By Tiger Bill Meligari Published July 2, 2010
Backsticking was originally developed for use by drum corps drummers to add visual excitement to their performance. The goal of the next three lessons are to help you apply backsticking to the drumset not only to add an exciting visual effect but for the sound effect as well. Let's start by looking at the written notation and then the video demonstration.
There are many variations in backsticking in addition to the one I demonstrate on the video. I encourage you to research them all and find one that you feel most comfortable with. As with any sticking pattern, the key is to practice very slowly at first. Don't be in a rush to gain speed or you may find your technique becoming sloppy. The difference between the amateur and the pro is precision and control at all times!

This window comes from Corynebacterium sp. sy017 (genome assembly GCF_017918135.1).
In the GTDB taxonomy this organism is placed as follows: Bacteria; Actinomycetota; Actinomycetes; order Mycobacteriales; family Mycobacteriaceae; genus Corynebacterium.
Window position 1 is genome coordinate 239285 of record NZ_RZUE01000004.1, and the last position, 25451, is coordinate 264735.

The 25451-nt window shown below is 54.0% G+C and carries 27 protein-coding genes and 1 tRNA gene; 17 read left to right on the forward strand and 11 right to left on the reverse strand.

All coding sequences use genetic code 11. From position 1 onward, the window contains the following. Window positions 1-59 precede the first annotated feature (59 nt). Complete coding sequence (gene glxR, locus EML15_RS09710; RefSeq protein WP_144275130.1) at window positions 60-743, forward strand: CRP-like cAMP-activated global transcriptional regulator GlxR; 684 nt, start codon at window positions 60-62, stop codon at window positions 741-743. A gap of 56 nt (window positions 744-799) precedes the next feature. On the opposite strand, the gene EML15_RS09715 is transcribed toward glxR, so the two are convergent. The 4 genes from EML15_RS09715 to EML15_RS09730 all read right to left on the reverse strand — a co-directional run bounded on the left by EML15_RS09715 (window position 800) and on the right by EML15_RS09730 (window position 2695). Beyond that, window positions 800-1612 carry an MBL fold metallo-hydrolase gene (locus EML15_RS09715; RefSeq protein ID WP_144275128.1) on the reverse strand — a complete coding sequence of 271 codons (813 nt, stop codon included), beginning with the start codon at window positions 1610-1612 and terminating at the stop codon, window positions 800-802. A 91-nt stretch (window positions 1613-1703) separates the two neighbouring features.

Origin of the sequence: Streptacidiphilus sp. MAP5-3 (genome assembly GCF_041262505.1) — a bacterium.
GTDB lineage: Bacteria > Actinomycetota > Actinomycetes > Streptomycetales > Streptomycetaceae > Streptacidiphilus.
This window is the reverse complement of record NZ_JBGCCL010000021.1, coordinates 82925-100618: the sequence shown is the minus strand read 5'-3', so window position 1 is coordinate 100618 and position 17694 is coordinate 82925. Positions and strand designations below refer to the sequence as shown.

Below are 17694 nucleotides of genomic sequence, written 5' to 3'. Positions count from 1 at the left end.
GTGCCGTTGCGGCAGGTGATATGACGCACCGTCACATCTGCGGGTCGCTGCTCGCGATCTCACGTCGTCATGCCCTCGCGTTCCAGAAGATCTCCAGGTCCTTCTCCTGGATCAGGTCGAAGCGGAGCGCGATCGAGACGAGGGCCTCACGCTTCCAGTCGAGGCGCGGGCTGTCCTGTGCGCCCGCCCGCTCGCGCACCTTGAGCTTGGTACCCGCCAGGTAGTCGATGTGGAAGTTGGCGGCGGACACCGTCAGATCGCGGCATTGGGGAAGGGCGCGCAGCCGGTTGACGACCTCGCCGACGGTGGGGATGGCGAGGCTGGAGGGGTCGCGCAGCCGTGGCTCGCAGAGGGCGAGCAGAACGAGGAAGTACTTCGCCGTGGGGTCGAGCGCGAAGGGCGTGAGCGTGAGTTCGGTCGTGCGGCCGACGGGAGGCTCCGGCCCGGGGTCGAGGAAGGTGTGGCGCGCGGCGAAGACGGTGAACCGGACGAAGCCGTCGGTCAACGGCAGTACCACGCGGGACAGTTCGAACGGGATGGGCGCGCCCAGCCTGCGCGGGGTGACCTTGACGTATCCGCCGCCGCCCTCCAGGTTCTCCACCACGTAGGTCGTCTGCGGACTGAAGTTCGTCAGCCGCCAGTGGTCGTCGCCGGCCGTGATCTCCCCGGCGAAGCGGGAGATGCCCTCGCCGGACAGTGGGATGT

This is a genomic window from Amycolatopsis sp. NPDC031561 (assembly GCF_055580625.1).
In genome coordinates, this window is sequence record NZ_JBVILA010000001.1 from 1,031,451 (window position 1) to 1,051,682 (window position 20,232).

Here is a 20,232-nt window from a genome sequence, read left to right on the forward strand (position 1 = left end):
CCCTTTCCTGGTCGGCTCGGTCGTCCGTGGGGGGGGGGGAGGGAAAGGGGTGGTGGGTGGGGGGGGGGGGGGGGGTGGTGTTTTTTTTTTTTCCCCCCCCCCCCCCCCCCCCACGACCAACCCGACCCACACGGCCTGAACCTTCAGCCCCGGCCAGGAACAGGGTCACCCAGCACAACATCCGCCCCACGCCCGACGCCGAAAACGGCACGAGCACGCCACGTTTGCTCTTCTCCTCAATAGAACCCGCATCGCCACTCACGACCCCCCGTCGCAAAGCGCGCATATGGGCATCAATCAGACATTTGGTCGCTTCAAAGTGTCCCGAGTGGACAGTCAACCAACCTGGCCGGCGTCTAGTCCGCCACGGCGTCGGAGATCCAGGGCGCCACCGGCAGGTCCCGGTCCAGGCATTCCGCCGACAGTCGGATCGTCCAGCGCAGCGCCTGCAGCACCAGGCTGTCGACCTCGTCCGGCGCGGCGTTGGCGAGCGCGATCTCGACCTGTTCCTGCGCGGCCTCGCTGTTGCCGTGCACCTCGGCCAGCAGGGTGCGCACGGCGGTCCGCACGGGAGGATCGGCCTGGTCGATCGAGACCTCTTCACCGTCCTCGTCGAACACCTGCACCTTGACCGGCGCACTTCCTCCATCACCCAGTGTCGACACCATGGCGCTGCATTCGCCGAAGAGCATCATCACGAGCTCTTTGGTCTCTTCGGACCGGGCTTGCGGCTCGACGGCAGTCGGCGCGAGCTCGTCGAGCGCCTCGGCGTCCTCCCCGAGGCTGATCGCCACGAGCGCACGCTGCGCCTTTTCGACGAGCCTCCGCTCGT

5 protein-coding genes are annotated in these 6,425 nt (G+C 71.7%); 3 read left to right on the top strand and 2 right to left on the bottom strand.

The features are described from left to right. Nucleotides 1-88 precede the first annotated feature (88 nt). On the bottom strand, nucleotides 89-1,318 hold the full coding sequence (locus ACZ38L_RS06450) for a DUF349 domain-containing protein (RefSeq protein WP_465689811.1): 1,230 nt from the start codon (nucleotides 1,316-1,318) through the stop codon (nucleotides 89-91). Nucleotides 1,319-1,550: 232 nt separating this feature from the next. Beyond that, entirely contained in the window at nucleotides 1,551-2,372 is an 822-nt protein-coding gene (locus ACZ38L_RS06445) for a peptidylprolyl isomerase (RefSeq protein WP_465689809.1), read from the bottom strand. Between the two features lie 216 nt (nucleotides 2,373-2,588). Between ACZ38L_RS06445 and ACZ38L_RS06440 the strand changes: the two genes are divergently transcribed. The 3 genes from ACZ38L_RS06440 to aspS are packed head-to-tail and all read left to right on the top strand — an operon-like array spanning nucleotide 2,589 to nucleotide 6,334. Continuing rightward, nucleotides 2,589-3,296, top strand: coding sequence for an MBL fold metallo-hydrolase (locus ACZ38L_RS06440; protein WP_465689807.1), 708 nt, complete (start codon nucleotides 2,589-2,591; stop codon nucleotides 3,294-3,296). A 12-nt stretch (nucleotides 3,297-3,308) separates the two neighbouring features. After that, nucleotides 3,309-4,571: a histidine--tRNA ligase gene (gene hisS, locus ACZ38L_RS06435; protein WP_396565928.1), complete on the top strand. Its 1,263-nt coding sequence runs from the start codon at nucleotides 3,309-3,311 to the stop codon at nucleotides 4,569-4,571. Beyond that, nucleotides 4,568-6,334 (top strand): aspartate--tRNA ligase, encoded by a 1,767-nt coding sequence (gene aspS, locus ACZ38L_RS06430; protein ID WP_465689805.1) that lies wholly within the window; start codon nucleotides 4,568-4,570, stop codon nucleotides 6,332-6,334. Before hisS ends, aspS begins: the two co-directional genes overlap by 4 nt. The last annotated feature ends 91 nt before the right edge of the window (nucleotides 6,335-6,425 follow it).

Once you can perform this backsticking pattern cleanly and up to speed, work on it again with the sticking reversed. Just because you are using backsticking doesn't mean that you should feel any added tension anywhere in your arms or wrists. Try to stay relaxed while flipping the sticks around. The backsticking pattern I'm using is made up of single strokes, which are particular difficult to play while backsticking but it's a great place to start. Once I show you some tricks of the backsticking trade in the next lesson, you'll be able to perform this exercise much faster with a lot less effort! If you find you're having trouble playing cleanly and without getting tense, refer to my Web site at www.TensionFreeDrumming.com.
For free drum lessons, and expert drumming advice, visit www.TigerBill.com.
Until next time: Have fun and stay loose!
Tiger Bill Meligari